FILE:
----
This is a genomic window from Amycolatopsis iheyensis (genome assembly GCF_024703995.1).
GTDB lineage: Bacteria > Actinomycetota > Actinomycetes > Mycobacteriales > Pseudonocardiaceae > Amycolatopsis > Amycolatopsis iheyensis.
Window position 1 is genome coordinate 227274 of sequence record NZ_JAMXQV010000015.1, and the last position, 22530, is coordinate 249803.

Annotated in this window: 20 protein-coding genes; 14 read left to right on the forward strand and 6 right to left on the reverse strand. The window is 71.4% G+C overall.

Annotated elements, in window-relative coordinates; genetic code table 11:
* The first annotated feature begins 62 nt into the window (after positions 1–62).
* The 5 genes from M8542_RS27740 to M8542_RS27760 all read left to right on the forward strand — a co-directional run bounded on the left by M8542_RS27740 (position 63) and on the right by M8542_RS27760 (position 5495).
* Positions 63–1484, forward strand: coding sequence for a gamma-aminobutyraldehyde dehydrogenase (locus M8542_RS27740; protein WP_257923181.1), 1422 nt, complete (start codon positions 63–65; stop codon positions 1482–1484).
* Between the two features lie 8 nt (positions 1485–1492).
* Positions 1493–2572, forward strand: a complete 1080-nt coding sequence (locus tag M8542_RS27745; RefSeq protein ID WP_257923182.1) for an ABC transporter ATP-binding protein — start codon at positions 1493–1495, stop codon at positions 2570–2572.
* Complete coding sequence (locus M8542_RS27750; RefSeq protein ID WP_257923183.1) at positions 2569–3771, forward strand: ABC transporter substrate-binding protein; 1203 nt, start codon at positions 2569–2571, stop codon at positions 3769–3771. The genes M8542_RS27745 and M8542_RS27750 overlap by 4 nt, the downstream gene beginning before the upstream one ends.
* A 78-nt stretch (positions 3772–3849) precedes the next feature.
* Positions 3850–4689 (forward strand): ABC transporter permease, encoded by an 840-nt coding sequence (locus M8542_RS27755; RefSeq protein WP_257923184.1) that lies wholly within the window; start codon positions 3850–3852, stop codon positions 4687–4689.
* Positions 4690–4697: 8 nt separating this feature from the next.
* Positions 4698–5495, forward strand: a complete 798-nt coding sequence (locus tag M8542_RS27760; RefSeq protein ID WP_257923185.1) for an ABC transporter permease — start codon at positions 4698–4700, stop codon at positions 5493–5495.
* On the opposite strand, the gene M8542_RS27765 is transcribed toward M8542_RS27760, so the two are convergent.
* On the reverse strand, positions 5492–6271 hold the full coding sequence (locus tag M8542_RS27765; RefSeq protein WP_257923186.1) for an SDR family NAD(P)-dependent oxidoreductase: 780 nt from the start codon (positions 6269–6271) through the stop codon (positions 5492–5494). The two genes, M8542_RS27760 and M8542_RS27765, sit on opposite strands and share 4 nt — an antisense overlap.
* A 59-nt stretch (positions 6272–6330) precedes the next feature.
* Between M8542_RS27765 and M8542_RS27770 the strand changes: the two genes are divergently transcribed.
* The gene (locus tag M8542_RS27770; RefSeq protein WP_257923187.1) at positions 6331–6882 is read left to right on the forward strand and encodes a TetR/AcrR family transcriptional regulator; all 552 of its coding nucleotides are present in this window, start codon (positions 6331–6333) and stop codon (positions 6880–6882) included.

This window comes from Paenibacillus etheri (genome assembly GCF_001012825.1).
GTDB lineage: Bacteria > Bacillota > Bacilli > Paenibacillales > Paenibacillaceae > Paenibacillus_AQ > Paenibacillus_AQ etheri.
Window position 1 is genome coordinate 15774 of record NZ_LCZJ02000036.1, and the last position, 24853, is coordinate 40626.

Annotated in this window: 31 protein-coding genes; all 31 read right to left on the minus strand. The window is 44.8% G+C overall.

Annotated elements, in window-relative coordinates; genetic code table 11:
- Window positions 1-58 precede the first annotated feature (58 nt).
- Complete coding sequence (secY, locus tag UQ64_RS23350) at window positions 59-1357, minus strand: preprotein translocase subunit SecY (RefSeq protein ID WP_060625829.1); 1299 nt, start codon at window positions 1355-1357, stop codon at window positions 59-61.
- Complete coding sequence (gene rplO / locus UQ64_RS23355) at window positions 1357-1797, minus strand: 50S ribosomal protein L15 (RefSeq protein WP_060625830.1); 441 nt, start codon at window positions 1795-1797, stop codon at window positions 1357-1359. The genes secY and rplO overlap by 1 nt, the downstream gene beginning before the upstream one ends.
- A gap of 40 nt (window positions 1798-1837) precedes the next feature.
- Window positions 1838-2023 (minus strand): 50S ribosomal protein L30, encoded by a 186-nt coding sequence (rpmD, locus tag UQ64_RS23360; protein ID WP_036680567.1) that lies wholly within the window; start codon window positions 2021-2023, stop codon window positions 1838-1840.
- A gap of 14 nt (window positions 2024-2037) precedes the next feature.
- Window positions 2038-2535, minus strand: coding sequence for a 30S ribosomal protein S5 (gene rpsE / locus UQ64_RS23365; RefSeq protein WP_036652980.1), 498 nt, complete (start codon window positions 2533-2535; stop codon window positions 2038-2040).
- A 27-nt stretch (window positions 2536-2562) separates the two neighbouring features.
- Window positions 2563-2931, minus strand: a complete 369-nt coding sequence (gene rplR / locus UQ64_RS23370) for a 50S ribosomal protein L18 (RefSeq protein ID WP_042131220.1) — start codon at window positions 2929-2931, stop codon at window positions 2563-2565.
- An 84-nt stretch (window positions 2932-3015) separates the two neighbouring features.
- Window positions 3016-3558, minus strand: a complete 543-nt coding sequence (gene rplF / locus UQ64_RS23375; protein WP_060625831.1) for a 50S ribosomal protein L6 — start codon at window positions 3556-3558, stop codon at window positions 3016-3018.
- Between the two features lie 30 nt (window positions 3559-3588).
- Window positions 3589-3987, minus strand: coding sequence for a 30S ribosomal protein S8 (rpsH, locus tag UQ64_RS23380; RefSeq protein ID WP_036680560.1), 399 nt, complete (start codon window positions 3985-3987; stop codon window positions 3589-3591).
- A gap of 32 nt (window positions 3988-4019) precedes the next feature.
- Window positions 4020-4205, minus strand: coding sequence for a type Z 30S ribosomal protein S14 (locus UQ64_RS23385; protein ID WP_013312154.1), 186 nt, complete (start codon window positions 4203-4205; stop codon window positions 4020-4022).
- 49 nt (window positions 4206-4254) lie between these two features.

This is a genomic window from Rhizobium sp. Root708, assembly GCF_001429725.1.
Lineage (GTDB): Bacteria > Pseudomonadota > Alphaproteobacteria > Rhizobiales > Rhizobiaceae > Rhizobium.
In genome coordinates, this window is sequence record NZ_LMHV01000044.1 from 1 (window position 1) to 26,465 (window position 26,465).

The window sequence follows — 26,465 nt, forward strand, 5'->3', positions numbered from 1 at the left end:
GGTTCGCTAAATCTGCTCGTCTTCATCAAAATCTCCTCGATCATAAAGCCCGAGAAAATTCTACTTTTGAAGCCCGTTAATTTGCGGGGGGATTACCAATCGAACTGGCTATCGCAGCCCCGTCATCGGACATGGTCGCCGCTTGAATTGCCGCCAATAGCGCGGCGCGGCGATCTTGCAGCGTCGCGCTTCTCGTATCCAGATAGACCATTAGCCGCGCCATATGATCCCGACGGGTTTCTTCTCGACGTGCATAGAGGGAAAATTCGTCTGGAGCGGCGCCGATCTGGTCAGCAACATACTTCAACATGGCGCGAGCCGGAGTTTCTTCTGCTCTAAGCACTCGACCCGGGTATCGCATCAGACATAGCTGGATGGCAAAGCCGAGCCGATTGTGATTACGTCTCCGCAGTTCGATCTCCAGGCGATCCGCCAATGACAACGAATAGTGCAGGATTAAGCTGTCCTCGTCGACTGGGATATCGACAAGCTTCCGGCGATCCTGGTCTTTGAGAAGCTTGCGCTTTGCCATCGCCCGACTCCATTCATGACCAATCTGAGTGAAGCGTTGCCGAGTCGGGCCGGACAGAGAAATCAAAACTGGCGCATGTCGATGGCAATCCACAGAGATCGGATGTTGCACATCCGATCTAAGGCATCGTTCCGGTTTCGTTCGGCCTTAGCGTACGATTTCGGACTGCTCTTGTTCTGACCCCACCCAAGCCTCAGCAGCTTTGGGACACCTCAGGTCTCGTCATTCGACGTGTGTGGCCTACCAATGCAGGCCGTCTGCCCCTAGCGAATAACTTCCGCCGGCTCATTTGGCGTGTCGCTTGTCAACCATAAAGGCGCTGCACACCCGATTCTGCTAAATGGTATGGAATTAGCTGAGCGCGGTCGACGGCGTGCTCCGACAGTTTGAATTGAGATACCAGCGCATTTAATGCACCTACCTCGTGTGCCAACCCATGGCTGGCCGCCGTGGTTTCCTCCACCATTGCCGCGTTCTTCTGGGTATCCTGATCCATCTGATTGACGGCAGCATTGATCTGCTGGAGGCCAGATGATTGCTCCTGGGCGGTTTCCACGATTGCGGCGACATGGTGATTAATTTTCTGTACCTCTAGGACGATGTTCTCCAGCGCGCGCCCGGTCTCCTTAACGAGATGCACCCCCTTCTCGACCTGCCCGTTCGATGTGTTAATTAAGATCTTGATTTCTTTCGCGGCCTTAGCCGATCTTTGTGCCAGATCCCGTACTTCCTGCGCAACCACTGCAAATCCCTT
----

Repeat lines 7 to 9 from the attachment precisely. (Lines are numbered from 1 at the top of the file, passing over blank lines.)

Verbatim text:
* The 5 genes from M8542_RS27740 to M8542_RS27760 all read left to right on the forward strand — a co-directional run bounded on the left by M8542_RS27740 (position 63) and on the right by M8542_RS27760 (position 5495).
* Positions 63–1484, forward strand: coding sequence for a gamma-aminobutyraldehyde dehydrogenase (locus M8542_RS27740; protein WP_257923181.1), 1422 nt, complete (start codon positions 63–65; stop codon positions 1482–1484).
* Between the two features lie 8 nt (positions 1485–1492).